So, Malcolm Turnbull survives. In part, the trigger for the stand-off between Turnbull and Home Affairs Minister Peter Dutton was Turnbull’s poor handling of energy policy and the flips flops over the NEG.
But much of the commentary on Dutton’s challenge thus far has focused on the issue of leadership.
No prime minister has seen out a full term in office since John Howard won the 2004 election. The vexed and sometimes opaque issue of “leadership” is clearly part of the story of the current restless nature of Australian court politics.
Prime ministers can be popular with the public, but oftentimes fail to land policy achievements (Turnbull, Kevin Rudd). Others can secure policy wins, but lack public rapport (Julia Gillard). Some fail to transition from opposition to government (Tony Abbott). In all these cases, managing the party dynamics proved problematic, at best.
While leadership is an important part of this story, there are perhaps wider structural problems in Australian politics that are fuelling Turnbull’s travails. The focus on leadership is deflecting attention from another issue: the fraying of centre-right politics.
Splintering on the right
As has been widely documented, the vote for minor parties has been steadily increasing in recent years. In 2007, when Rudd beat Howard, the vote for minor parties and others in the Senate was 19.76%. In the 2013 election, it was 32.09%, and then in 2016, it was a record high of 35.03%.
Even in the House of Representatives, with its plurality electoral system, 13.5% of Australians voted for neither of the major party groupings in the 2016 elections - roughly 3.1 million voters.
What is striking is that, by and large, there is far more diversity on the centre-right spectrum of the ballot these days. For the most part, the Greens tend to swallow up the residual centre-left vote, for those disenchanted with Labor. But for the centre-right, the options are much greater.
On a rough count, of the 10 minor parties to perform well in the 2016 Senate elections, one could be categorised as centre-left (Greens) and one as centrist (NXT). The rest can be plotted along a spectrum from centre-right to right-wing (One Nation, Liberal Democrats, etc). Clearly, some are regionally specific, but it reflects a growing variety of the centre-right.
In recent years, we have seen Bob Katter leave the Coalition to sit as an Independent, and then establish his own party. Lest we forget, Clive Palmer also established his own party, disbanded it, and now promises to re-launch it. Notably, Cory Bernardi, the former lead candidate on the SA Liberal Upper house ticket, left the party in 2017 to establish the Australian Conservatives. Bernardi’s move prompted the Family First to join this new conservative “movement”.
Elsewhere, there has been evidence of disaffection with the Nationals, even if we put aside Barnaby Joyce’s troubled time as leader. Prominent former independents like Tony Windsor and Rob Oakeshott reflected a distancing of those with previous loyalties to the Nationals.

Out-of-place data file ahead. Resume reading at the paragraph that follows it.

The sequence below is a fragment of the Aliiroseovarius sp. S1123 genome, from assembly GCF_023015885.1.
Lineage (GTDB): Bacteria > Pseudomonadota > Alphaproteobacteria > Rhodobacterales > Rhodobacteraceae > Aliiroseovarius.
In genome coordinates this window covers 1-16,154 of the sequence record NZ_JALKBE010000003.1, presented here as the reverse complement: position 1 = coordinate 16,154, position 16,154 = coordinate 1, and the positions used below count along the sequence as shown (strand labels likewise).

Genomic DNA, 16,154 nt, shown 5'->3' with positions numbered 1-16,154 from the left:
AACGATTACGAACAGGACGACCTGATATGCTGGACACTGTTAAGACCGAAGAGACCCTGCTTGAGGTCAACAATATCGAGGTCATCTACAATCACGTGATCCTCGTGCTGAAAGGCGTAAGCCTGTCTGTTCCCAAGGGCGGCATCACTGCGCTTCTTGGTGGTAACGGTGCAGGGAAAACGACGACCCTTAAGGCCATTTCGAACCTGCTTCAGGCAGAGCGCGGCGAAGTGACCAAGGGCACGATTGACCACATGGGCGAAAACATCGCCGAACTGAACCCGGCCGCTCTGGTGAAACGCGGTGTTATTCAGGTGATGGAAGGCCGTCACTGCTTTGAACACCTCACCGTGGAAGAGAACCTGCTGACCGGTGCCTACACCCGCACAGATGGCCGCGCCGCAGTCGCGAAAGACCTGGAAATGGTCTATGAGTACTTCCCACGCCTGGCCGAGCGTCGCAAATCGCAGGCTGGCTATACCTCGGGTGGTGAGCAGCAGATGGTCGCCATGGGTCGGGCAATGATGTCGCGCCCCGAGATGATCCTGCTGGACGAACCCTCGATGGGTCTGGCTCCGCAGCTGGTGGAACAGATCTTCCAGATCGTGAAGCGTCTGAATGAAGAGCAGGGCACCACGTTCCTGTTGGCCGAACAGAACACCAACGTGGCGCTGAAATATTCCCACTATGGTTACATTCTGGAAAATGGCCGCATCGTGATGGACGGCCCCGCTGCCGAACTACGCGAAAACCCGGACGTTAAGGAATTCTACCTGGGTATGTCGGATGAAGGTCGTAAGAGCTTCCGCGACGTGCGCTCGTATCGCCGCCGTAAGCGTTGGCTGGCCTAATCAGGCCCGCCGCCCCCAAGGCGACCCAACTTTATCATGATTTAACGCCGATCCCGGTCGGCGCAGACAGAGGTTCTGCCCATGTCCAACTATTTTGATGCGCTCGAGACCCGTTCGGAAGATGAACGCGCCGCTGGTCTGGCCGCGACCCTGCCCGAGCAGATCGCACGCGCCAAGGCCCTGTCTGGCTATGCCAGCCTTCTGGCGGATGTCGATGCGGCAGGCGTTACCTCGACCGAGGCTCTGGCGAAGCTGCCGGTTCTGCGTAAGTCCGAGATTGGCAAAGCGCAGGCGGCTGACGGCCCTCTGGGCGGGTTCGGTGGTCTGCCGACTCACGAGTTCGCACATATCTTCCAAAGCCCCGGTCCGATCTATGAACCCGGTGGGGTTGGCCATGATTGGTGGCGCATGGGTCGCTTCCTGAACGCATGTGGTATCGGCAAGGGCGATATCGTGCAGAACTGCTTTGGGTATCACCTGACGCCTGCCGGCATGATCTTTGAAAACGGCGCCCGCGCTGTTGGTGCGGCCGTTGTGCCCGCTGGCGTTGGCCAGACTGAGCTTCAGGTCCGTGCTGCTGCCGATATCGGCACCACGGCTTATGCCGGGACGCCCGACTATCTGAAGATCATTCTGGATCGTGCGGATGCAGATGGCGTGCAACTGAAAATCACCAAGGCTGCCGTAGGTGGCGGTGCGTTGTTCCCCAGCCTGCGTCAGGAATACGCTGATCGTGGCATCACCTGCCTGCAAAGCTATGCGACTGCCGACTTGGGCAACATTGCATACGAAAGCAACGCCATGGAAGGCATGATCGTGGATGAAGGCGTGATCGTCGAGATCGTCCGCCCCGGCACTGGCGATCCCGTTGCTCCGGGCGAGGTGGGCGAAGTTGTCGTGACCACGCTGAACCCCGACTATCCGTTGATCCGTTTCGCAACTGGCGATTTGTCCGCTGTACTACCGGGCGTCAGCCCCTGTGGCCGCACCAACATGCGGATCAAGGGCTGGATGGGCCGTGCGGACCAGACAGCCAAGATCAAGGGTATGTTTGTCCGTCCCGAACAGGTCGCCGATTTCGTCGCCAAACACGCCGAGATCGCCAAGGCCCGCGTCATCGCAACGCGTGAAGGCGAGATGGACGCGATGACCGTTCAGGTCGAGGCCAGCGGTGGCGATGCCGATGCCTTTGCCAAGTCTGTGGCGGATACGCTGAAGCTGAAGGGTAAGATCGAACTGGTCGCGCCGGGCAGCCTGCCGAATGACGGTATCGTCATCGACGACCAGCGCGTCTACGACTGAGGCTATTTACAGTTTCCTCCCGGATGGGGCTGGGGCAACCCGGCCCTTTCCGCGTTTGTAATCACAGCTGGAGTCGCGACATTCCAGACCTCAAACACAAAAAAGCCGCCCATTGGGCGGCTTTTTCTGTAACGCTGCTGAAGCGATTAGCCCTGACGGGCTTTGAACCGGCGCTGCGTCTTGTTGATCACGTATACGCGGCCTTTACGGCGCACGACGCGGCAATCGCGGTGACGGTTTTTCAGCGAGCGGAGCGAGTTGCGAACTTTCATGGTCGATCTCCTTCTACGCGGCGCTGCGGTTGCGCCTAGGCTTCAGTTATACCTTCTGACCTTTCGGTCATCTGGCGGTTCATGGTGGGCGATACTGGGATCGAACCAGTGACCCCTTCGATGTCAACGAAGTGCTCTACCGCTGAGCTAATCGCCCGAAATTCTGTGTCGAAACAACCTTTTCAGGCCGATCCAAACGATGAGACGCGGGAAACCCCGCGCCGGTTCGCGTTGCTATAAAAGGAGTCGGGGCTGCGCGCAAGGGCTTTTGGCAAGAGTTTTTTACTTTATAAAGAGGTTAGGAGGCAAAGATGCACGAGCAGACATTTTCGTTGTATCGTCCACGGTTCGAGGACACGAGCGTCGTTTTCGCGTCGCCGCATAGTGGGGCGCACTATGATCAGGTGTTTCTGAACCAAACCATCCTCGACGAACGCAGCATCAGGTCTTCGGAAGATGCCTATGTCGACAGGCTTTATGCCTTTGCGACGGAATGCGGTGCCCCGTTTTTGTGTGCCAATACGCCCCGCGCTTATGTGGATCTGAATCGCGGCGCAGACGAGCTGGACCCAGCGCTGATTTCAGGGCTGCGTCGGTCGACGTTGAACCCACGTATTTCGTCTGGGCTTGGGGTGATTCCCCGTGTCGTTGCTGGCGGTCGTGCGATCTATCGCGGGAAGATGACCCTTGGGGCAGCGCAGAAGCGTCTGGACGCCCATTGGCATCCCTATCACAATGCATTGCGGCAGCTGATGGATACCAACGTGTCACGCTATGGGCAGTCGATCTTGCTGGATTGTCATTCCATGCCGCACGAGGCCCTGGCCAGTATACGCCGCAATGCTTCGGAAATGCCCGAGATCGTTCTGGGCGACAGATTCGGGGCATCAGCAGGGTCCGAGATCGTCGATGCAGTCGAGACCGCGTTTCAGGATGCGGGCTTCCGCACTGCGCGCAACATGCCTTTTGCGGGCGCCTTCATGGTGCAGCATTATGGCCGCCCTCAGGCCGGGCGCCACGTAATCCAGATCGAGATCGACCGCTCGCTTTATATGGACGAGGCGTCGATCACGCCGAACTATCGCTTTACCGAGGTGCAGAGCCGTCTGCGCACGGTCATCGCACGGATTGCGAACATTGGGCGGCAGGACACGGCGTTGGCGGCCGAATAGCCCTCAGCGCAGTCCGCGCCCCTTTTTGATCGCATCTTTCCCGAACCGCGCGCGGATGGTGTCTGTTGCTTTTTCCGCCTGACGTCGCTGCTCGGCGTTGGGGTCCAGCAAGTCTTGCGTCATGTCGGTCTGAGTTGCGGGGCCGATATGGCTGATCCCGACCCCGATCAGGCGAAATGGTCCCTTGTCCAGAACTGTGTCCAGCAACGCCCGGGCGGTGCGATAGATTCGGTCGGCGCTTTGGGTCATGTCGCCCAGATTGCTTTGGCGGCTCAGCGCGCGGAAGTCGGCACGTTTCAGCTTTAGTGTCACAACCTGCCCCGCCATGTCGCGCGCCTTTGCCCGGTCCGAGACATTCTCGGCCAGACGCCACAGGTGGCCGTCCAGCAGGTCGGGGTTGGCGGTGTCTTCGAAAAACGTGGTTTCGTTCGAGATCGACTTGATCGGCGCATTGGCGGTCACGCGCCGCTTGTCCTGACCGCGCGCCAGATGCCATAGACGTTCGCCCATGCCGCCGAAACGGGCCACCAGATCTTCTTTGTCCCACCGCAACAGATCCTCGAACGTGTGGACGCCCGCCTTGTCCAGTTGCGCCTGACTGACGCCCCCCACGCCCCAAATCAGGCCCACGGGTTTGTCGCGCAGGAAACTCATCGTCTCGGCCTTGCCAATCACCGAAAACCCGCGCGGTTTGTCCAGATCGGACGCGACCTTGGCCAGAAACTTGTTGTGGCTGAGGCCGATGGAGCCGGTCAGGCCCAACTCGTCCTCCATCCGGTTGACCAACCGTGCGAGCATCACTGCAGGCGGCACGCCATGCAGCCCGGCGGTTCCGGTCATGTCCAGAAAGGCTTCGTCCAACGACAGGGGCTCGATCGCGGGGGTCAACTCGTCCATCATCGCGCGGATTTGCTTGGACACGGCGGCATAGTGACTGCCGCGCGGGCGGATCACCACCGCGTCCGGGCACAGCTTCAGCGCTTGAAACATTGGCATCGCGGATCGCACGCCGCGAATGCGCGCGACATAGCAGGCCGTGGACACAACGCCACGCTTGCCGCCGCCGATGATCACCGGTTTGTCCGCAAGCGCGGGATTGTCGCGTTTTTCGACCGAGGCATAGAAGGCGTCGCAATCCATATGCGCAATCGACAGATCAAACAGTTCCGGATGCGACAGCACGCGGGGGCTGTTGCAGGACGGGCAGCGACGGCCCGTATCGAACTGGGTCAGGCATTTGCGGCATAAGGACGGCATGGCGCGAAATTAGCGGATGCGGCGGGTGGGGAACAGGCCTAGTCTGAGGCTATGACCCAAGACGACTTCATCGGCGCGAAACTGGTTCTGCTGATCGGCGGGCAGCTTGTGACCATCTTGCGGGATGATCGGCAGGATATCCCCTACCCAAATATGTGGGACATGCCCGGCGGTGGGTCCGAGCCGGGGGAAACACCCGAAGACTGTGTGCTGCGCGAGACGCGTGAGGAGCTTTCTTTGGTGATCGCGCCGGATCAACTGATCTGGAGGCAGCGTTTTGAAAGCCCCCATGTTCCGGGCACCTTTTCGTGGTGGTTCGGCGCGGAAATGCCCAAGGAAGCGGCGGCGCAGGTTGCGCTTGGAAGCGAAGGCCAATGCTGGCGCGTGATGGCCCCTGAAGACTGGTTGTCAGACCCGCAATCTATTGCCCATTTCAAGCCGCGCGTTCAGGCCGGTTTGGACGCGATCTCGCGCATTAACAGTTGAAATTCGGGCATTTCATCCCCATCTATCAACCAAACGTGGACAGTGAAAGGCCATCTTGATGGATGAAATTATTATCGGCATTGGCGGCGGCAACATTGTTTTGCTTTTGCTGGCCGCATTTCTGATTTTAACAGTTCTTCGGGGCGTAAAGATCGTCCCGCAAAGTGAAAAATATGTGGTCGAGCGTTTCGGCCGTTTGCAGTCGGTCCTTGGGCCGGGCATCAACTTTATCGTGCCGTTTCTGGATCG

Added to this is the resurgence of Pauline Hanson’s One Nation, which swept up four seats in the Senate at the last election. One Nation also won 15.9% of the vote at the recent Longman by-election, which was also seen as a further catalyst for the leadership challenge to Turnbull.
A more vocal conservative opposition
This crowding of the centre-right is having profound consequences for Australian politics, and not just Turnbull’s troubled time as prime minister.
As we have seen in recent weeks, obscure peripheral politicians are clamouring for air space to outbid each other in offensive claims in their on-going war against “political correctness”. David Leyonhjelm’s baiting of fellow Senator Sarah Hanson-Young to “stop shagging men” reflects the changing and deteriorating parameters of public discourse.
This competitive atmosphere on the right then helps us better understand the despicable comments made by Senator Fraser Anning. What is more interesting about Anning than his appalling speech, is that he reflects a restlessness and fracturing on the right to find a political “home”, leaving One Nation to join Katter’s Australian Party.
This smorgasbord of the right poses both a strategic and tactical dilemma for the conservative hub in the Liberal Party. For some, the space for conservative politics within the party is limited, so they choose to leave (Bernardi). For those who remain, the conservative wing is a sizeable and troublesome minority, but a minority nonetheless – as Dutton’s leadership numbers attest.
Moreover, even when the conservative faction secures policy wins (such as the dilution or abandonment of energy or climate policy), these do little to satisfy the clamour for a renewed conservative politics.
Howard is often seen as the master in bridging the liberal and conservative wings of the party, yet to some extent, he never faced the wider structural problems that confront Turnbull. There have always been prominent and outspoken right-wing politicians in Australia, but the growth and fracturing is proving problematic and not just for Turnbull.